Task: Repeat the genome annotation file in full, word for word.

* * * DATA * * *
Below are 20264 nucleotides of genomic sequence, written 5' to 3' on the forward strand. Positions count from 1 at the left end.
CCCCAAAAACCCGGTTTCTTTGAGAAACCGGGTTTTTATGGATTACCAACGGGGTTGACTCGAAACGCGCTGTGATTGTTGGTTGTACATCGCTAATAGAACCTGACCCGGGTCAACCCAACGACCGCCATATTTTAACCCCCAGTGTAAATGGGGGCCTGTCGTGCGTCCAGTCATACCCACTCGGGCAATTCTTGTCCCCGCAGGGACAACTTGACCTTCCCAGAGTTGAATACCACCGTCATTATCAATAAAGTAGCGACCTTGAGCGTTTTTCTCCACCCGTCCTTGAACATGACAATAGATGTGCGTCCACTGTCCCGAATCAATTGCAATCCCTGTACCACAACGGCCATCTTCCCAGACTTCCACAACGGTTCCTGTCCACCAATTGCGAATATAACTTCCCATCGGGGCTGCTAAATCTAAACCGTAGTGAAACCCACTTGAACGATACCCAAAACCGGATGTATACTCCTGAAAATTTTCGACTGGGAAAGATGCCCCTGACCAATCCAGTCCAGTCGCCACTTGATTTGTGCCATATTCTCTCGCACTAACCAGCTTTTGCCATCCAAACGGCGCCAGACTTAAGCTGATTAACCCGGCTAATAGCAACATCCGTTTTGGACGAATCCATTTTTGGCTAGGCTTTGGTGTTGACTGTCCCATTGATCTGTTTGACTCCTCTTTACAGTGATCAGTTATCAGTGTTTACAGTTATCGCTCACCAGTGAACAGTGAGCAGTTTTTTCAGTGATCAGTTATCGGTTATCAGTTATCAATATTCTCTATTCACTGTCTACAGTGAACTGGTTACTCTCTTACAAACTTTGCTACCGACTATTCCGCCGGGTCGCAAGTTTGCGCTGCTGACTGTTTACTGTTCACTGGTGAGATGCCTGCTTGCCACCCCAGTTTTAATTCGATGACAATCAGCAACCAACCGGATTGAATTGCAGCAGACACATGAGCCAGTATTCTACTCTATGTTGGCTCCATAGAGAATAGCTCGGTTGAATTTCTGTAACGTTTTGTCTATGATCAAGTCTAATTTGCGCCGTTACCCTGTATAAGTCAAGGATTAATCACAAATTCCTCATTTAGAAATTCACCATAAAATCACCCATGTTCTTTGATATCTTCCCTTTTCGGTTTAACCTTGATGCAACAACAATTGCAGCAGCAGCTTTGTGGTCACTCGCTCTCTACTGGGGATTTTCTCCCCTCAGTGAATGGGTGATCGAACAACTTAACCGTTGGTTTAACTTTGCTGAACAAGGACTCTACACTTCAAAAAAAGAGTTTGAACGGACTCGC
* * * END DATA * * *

Below are 20264 nucleotides of genomic sequence, written 5' to 3' on the forward strand. Positions count from 1 at the left end.
CCCCAAAAACCCGGTTTCTTTGAGAAACCGGGTTTTTATGGATTACCAACGGGGTTGACTCGAAACGCGCTGTGATTGTTGGTTGTACATCGCTAATAGAACCTGACCCGGGTCAACCCAACGACCGCCATATTTTAACCCCCAGTGTAAATGGGGGCCTGTCGTGCGTCCAGTCATACCCACTCGGGCAATTCTTGTCCCCGCAGGGACAACTTGACCTTCCCAGAGTTGAATACCACCGTCATTATCAATAAAGTAGCGACCTTGAGCGTTTTTCTCCACCCGTCCTTGAACATGACAATAGATGTGCGTCCACTGTCCCGAATCAATTGCAATCCCTGTACCACAACGGCCATCTTCCCAGACTTCCACAACGGTTCCTGTCCACCAATTGCGAATATAACTTCCCATCGGGGCTGCTAAATCTAAACCGTAGTGAAACCCACTTGAACGATACCCAAAACCGGATGTATACTCCTGAAAATTTTCGACTGGGAAAGATGCCCCTGACCAATCCAGTCCAGTCGCCACTTGATTTGTGCCATATTCTCTCGCACTAACCAGCTTTTGCCATCCAAACGGCGCCAGACTTAAGCTGATTAACCCGGCTAATAGCAACATCCGTTTTGGACGAATCCATTTTTGGCTAGGCTTTGGTGTTGACTGTCCCATTGATCTGTTTGACTCCTCTTTACAGTGATCAGTTATCAGTGTTTACAGTTATCGCTCACCAGTGAACAGTGAGCAGTTTTTTCAGTGATCAGTTATCGGTTATCAGTTATCAATATTCTCTATTCACTGTCTACAGTGAACTGGTTACTCTCTTACAAACTTTGCTACCGACTATTCCGCCGGGTCGCAAGTTTGCGCTGCTGACTGTTTACTGTTCACTGGTGAGATGCCTGCTTGCCACCCCAGTTTTAATTCGATGACAATCAGCAACCAACCGGATTGAATTGCAGCAGACACATGAGCCAGTATTCTACTCTATGTTGGCTCCATAGAGAATAGCTCGGTTGAATTTCTGTAACGTTTTGTCTATGATCAAGTCTAATTTGCGCCGTTACCCTGTATAAGTCAAGGATTAATCACAAATTCCTCATTTAGAAATTCACCATAAAATCACCCATGTTCTTTGATATCTTCCCTTTTCGGTTTAACCTTGATGCAACAACAATTGCAGCAGCAGCTTTGTGGTCACTCGCTCTCTACTGGGGATTTTCTCCCCTCAGTGAATGGGTGATCGAACAACTTAACCGTTGGTTTAACTTTGCTGAACAAGGACTCTACACTTCAAAAAAAGAGTTTGAACGGACTCGC